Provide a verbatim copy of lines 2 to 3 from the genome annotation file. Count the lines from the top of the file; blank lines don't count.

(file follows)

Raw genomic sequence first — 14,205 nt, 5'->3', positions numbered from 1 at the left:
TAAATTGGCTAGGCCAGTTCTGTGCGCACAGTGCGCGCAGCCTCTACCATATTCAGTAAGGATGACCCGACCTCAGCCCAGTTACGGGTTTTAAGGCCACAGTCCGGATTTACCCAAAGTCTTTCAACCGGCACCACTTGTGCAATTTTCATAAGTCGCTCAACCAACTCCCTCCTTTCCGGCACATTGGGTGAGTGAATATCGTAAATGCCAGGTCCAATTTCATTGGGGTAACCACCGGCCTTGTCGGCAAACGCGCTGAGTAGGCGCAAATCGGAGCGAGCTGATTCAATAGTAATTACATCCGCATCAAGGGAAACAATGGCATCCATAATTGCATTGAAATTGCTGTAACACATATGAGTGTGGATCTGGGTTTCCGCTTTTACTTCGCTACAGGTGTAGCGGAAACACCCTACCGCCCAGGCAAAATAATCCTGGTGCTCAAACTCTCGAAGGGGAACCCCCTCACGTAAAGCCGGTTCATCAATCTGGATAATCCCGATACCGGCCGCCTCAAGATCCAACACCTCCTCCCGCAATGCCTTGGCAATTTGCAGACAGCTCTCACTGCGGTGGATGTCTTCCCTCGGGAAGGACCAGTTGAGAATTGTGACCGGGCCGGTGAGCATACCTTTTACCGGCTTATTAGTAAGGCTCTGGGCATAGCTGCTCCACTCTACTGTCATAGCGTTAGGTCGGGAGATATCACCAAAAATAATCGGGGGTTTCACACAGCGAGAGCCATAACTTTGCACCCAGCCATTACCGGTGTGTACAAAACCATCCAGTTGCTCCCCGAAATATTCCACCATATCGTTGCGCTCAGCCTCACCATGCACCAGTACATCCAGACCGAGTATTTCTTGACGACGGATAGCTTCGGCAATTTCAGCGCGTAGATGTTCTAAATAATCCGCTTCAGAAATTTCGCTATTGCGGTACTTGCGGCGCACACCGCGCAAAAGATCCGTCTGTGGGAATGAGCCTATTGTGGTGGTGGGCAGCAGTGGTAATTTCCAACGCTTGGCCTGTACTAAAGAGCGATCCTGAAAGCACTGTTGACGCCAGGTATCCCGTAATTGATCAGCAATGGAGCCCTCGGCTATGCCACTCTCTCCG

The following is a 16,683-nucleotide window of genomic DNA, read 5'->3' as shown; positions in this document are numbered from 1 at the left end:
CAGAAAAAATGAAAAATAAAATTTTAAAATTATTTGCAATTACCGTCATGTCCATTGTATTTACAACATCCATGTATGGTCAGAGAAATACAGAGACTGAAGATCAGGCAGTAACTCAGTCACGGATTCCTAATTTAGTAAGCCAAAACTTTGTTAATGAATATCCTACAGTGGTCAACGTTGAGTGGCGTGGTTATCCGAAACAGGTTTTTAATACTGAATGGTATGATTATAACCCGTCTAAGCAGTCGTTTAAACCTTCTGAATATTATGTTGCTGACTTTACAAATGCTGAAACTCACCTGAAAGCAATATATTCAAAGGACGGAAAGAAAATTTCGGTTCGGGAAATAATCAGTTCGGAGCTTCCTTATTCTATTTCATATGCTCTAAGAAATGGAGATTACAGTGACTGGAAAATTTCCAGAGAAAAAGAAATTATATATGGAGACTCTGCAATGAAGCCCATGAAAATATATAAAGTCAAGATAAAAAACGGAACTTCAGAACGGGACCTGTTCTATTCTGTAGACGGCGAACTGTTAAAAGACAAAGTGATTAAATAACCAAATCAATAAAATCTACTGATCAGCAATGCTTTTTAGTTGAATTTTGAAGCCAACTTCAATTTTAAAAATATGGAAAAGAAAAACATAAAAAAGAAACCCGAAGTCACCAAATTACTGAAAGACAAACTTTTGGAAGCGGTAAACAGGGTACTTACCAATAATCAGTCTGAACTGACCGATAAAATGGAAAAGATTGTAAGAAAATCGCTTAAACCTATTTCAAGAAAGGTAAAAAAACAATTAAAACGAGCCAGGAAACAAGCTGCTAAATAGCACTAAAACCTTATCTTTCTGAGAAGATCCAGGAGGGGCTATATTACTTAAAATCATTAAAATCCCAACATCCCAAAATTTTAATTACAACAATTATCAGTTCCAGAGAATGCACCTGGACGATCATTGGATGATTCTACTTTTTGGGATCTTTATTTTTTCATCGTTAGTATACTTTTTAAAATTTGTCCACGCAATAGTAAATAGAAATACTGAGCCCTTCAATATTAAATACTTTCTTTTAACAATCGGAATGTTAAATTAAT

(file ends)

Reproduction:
TAAATTGGCTAGGCCAGTTCTGTGCGCACAGTGCGCGCAGCCTCTACCATATTCAGTAAGGATGACCCGACCTCAGCCCAGTTACGGGTTTTAAGGCCACAGTCCGGATTTACCCAAAGTCTTTCAACCGGCACCACTTGTGCAATTTTCATAAGTCGCTCAACCAACTCCCTCCTTTCCGGCACATTGGGTGAGTGAATATCGTAAATGCCAGGTCCAATTTCATTGGGGTAACCACCGGCCTTGTCGGCAAACGCGCTGAGTAGGCGCAAATCGGAGCGAGCTGATTCAATAGTAATTACATCCGCATCAAGGGAAACAATGGCATCCATAATTGCATTGAAATTGCTGTAACACATATGAGTGTGGATCTGGGTTTCCGCTTTTACTTCGCTACAGGTGTAGCGGAAACACCCTACCGCCCAGGCAAAATAATCCTGGTGCTCAAACTCTCGAAGGGGAACCCCCTCACGTAAAGCCGGTTCATCAATCTGGATAATCCCGATACCGGCCGCCTCAAGATCCAACACCTCCTCCCGCAATGCCTTGGCAATTTGCAGACAGCTCTCACTGCGGTGGATGTCTTCCCTCGGGAAGGACCAGTTGAGAATTGTGACCGGGCCGGTGAGCATACCTTTTACCGGCTTATTAGTAAGGCTCTGGGCATAGCTGCTCCACTCTACTGTCATAGCGTTAGGTCGGGAGATATCACCAAAAATAATCGGGGGTTTCACACAGCGAGAGCCATAACTTTGCACCCAGCCATTACCGGTGTGTACAAAACCATCCAGTTGCTCCCCGAAATATTCCACCATATCGTTGCGCTCAGCCTCACCATGCACCAGTACATCCAGACCGAGTATTTCTTGACGACGGATAGCTTCGGCAATTTCAGCGCGTAGATGTTCTAAATAATCCGCTTCAGAAATTTCGCTATTGCGGTACTTGCGGCGCACACCGCGCAAAAGATCCGTCTGTGGGAATGAGCCTATTGTGGTGGTGGGCAGCAGTGGTAATTTCCAACGCTTGGCCTGTACTAAAGAGCGATCCTGAAAGCACTGTTGACGCCAGGTATCCCGTAATTGATCAGCAATGGAGCCCTCGGCTATGCCACTCTCTCCG

The following is a 16,683-nucleotide window of genomic DNA, read 5'->3' as shown; positions in this document are numbered from 1 at the left end: